All my younger friends ask me how to study for exams. What are the best tricks to getting great results? So I thought I would start this blog site to share them so they may help many and not just a few!
Where to start…
Well there maybe someone that has no time left and is about to sit there exams tomorrow…so lets help them prepare for that as a starting point.
To get great results you have to be prepared and here are some tips to help you.
There is no magic bullet that is going to get you great results but if you follow these it will prepare you for getting through the exam questions in an orderly and calm manner.
So you’ve come all the way and tomorrow is finally the moment of truth, the day of the exam. At this stage you have studied almost all that you can study to be 100% ready. You have been planning, revising and studying and so there is little more you can do.
However hard you studied prior to the exams, the most important work is yet to be done. Regardless of how much you have studied, it is possible that your exam performance may not reflect your hard work studying for hours on end. Here are a few tips to maximise your performance on the day of the exam.
Exam Tip #1 Wake up early so that you do not need to rush through having breakfast and getting ready.
Exam Tip #2 Check the venue and time of the exam to make sure that you have not confused the day/time/venue.
Exam Tip #3 Have a balanced breakfast and eat nothing risky. Bananas are always a good option.
Exam Tip #4 Before leaving home, check that you have everything that you will need like ID, stationery, map to the exam venue, pens etc.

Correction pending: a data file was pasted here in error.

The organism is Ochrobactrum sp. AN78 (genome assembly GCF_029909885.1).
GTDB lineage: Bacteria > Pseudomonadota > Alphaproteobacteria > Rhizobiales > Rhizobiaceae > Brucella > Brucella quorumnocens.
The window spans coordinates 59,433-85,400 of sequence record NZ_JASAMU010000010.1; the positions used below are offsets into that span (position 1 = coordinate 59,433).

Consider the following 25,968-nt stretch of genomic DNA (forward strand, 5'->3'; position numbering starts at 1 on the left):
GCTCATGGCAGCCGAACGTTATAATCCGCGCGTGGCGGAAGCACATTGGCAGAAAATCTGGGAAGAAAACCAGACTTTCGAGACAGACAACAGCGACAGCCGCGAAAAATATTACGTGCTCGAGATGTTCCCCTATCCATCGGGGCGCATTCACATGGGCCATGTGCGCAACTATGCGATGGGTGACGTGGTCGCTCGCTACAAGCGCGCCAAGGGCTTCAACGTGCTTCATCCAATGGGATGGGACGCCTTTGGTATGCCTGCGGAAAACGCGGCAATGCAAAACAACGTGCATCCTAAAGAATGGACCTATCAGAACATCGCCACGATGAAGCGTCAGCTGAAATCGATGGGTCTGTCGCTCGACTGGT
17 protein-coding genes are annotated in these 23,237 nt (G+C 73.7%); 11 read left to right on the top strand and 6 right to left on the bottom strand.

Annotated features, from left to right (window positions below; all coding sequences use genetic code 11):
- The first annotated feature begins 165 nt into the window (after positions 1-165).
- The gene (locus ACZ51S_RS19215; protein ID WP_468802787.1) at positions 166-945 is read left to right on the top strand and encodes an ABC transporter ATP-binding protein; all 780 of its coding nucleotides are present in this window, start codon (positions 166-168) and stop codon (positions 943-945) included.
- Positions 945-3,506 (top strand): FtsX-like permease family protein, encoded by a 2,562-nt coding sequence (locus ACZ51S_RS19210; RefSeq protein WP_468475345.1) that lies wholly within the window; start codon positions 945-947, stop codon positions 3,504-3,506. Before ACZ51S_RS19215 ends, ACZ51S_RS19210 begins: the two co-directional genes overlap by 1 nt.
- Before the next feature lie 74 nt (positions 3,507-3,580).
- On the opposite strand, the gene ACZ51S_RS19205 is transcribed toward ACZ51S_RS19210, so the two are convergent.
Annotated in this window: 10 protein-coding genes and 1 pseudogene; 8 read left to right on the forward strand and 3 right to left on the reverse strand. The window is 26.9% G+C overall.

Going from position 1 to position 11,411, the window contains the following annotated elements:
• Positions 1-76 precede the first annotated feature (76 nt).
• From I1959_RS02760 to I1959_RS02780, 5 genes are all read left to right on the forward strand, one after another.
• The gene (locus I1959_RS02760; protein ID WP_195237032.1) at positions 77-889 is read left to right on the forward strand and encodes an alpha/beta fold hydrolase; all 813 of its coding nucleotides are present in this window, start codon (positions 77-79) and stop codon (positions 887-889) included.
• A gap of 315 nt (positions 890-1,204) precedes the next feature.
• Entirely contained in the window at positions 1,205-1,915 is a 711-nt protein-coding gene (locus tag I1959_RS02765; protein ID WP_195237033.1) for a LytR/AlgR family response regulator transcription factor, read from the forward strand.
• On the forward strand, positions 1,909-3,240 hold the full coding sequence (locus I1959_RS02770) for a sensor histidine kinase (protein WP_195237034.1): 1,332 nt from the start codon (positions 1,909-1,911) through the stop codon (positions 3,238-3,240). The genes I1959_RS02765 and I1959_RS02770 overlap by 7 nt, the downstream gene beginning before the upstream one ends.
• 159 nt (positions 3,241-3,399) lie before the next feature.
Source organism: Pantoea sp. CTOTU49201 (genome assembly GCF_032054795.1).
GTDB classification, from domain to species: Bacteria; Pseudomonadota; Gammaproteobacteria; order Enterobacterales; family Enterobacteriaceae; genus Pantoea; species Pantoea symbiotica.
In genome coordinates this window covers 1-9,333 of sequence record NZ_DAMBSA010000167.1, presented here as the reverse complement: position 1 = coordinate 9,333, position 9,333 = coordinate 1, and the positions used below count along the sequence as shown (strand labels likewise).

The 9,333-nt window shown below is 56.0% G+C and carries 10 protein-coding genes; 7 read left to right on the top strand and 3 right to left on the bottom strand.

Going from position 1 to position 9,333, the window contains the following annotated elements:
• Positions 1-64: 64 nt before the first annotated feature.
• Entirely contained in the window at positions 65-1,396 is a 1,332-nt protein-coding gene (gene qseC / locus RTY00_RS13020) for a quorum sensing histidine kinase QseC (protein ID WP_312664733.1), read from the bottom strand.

Exam Tip #5 Head to the exam with plenty of time. A lot of unexpected events can happen on your way there and you do not want to be late!
Exam Tip #6 If there are people around who are panicking, avoid them. They are not doing you any favour. You need to have a calm mind so meditating in a quiet place is a good idea.
Exam Tip #7 Go to the toilet before the exam starts. Exams can be quite long and there is no time to waste.
Exam Tip #8 Remember to write your name on the exam paper. You would not believe how many people have forgotten to do this basic thing.
Exam Tip #9 Read all the questions carefully before starting and quickly plan how much time to allocate to each.
Exam Tip #10 Start answering the questions that you feel most confident about. There is no need to answer the questions in order.
Exam Tip #11 If your brain freezes, just start writing anything on a question you understand and you will soon start remembering more details.
Exam Tip #12 Don’t spend more time than you planned on a particular question or section. You might run out of time to answer other questions and gain those extra marks your require to pass. Also, leave any questions that you are unsure about for completing at the end if you have time.
Exam Tip #13 Don’t be afraid to ask the examiner if you are not clear on any question or aspect of the exam.
Exam Tip #14 Use every minute of the exam and if you have time left, review your answers before handing back the paper. Its surprising the things you see when you do this.
Exam Tip #15 Stay calm, you have done your homework and have the allotted time to get everything out and onto the exam paper!
Here are some more ‘sitting exam tips’ I found …no harm in reading some similar advice and some new!
1/ Check you know when and where the examinations are being held. Then check again to ensure you have the right time, place and exam room location. Turn up in plenty of time: if you’re late, apart from getting some seriously unhappy comments about you disturbing others, you will also lose time settling down and will need to catch up.
2/ Make sure that you have several pens, a ruler and a watch. The clocks are not always easily visible and supervisors will not necessarily have spare pens. If you are prone to stress headaches, you may wish to carry some pain killers as well.